And all we caught was this Kingfisher. And some netting…
This cute single-seat scout seaplane was in fact one of the best -if no the best- American foatplane built durin’ WW2.In any event The Seahawk entered service at the end of 1944, too late show its true potential.Peace time and the arrival of the new versatile helicopters closed the glorious era of embarqued seaplanes.
More here: Curtiss SC-1 Seahawk: Double Sadness.
Here at LSOZI, we are going to take off every Wednesday for a look at the old steam/diesel navies of the 1859-1946 time period and will profile a different ship each week. These ships have a life, a tale all of their own, which sometimes takes them to the strangest places. – Christopher Eger
Here we see the Lapwing (“old bird”)-class minesweeper-turned-seaplane tender USS Avocet (AVP-4) from atop a building at Naval Air Station Ford Island, looking toward the Navy Yard. USS Nevada (BB-36) is at right, with her bow afire. Beyond her is the burning USS Shaw (DD-373). Smoke at left comes from the destroyers Cassin (DD-372) and Downes (DD-375), ablaze in Drydock Number One. The day, of course, is December 7, 1941 and you can see the gunners aboard Avocet looking for more Japanese planes (they had already smoked one) at about the time the air raid ended.
Inspired by large seagoing New England fishing trawlers, the Lapwings were 187-foot long ships that were large enough, at 965-tons full, to carry a pair of economical reciprocating diesel engines (or two boilers and one VTE engine) with a decent enough range to make it across the Atlantic on their own (though with a blisteringly slow speed of just 14 knots when wide open on trials.)
Not intended to do much more than clear mines, they were given a couple 3″/23 pop guns to discourage small enemy surface combatants intent to keep minesweepers from clearing said mines. The class leader, Lapwing, designated Auxiliary Minesweeper #1 (AM-1), was laid down at Todd in New York in October 1917 and another 53 soon followed. While five were canceled in November 1918, the other 48 were eventually finished– even if they came to the war a little late.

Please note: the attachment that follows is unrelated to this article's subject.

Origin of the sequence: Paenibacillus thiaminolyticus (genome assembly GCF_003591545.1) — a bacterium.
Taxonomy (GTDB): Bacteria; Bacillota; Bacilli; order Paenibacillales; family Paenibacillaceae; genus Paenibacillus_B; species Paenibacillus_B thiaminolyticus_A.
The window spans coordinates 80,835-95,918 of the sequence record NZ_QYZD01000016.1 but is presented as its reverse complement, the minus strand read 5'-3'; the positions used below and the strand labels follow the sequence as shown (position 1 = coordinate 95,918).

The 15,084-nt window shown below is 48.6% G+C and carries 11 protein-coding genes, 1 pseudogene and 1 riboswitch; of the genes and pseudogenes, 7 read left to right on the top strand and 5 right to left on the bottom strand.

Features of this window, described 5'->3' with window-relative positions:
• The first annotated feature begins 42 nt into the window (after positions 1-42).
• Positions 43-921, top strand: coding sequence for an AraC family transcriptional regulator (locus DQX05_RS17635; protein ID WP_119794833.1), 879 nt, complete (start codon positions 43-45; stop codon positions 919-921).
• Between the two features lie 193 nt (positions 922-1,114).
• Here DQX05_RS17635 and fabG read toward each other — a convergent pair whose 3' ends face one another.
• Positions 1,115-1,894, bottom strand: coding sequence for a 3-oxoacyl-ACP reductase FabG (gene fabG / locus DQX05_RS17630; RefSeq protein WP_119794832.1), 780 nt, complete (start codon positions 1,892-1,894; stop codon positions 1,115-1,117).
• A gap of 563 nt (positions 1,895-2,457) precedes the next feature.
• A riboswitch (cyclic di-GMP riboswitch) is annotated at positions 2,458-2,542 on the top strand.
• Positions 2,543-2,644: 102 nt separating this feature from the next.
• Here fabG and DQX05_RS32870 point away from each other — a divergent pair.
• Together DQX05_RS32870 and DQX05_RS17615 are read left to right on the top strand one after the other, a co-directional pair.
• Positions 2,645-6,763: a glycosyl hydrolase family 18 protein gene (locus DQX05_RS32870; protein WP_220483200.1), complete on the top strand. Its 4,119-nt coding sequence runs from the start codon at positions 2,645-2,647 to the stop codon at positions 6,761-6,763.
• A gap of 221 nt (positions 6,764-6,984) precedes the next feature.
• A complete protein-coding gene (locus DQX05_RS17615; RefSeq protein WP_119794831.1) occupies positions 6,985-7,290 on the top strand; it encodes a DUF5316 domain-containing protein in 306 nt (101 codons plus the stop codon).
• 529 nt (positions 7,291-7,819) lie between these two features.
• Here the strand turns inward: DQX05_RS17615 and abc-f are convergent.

Which leads us to the hero of our tale, USS Avocet, named after a long-legged, web-footed shore bird found in western and southern states– the first such naval vessel to carry the moniker. Laid down as Minesweeper No. 19 on 13 September 1917 at Baltimore, Maryland by the Baltimore Drydock & Shipbuilding Co, she was commissioned just over a year later on 17 September 1918– some seven weeks before the end of the Great War.
Read the rest here: Warship Wednesday Dec. 7, 2016: The eclipsing old bird of Battleship Row
I’m not sure what the piece of equipment is on the right. A band saw? I’d be happy with a wood working shop like that, steam powered or otherwise…
Notice a theme? LOL!
HMS MTB-263 (British Motor Torpedo Boat, 1940, ex-USS PT-14) Ready for delivery to The Royal Navy, circa Mid-1941. She has been modified to British specifications, with R.N. Type 21″ Torpedo Tubes, a 20mm machine cannon and other changes. (NHHC: NH 100911)
70′ Motor Torpedo Boat:
- Laid down 26 April 1940 as PT-14 by the Electric Boat Co., Elco Works, Bayonne, NJ
- Launched 7 November 1940
- Placed in service 29 November 1940 and assigned to Motor Torpedo Boat Squadron TWO (MTBRon 2) under the command of Lt. Comdr. Earl S. Caldwell, USN
- MTBRon 2 tested the first 70′ Elco boats in Florida and Caribbean waters in the winter of 1940/41
- Transferred to the Royal Navy as HM MTB-263 11 April 1941 and assigned to the 10th MTB Squadron
- Returned to U.S. Navy 16 March 1946 at Alexandria, Egypt
- Transferred to the State Department, Foreign Liquidation Commission in December 1946
- Fate unknown.Specifications:
- Displacement 40 t.
- Length 70′
- Beam 19′ 11″
- Draft 4′ 6″
- Speed 41 kts.
- Complement 15
- Armament: Two twin .50 cal. Browning M2 machine guns in Dewandre turrets and four 18″ torpedoes
(MTB-263 added two .303 cal. twin Mk1 Lewis machine guns, one 20mm mount and two depth charges in addition to replacing the 18″ torpedoes with two 21″ torpedoes)
- Propulsion: Three 3,600shp Packard V12 M2500 gasoline engines, three shafts.